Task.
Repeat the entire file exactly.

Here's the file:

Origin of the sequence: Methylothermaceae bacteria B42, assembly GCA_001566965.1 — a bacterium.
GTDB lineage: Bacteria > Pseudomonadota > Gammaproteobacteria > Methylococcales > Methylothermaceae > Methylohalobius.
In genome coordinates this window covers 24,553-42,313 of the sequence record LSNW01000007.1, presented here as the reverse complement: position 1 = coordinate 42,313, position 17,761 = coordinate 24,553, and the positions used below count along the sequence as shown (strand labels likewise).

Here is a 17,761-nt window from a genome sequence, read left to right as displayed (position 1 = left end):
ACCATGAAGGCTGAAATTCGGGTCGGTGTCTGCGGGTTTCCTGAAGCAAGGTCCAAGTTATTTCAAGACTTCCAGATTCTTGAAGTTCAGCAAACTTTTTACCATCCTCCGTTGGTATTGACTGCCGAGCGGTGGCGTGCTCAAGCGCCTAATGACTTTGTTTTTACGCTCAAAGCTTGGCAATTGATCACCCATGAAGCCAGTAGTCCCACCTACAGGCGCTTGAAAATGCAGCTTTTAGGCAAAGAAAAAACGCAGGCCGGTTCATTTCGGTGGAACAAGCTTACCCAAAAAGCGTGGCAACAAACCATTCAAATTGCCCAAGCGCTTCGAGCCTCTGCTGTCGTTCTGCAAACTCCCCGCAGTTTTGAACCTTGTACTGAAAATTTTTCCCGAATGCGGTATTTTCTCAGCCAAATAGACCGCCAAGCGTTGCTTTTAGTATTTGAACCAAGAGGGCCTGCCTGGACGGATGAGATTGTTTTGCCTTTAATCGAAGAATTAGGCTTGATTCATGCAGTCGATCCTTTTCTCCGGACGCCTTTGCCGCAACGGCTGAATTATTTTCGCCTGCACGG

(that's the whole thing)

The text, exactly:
Origin of the sequence: Methylothermaceae bacteria B42, assembly GCA_001566965.1 — a bacterium.
GTDB lineage: Bacteria > Pseudomonadota > Gammaproteobacteria > Methylococcales > Methylothermaceae > Methylohalobius.
In genome coordinates this window covers 24,553-42,313 of the sequence record LSNW01000007.1, presented here as the reverse complement: position 1 = coordinate 42,313, position 17,761 = coordinate 24,553, and the positions used below count along the sequence as shown (strand labels likewise).

Here is a 17,761-nt window from a genome sequence, read left to right as displayed (position 1 = left end):
ACCATGAAGGCTGAAATTCGGGTCGGTGTCTGCGGGTTTCCTGAAGCAAGGTCCAAGTTATTTCAAGACTTCCAGATTCTTGAAGTTCAGCAAACTTTTTACCATCCTCCGTTGGTATTGACTGCCGAGCGGTGGCGTGCTCAAGCGCCTAATGACTTTGTTTTTACGCTCAAAGCTTGGCAATTGATCACCCATGAAGCCAGTAGTCCCACCTACAGGCGCTTGAAAATGCAGCTTTTAGGCAAAGAAAAAACGCAGGCCGGTTCATTTCGGTGGAACAAGCTTACCCAAAAAGCGTGGCAACAAACCATTCAAATTGCCCAAGCGCTTCGAGCCTCTGCTGTCGTTCTGCAAACTCCCCGCAGTTTTGAACCTTGTACTGAAAATTTTTCCCGAATGCGGTATTTTCTCAGCCAAATAGACCGCCAAGCGTTGCTTTTAGTATTTGAACCAAGAGGGCCTGCCTGGACGGATGAGATTGTTTTGCCTTTAATCGAAGAATTAGGCTTGATTCATGCAGTCGATCCTTTTCTCCGGACGCCTTTGCCGCAACGGCTGAATTATTTTCGCCTGCACGG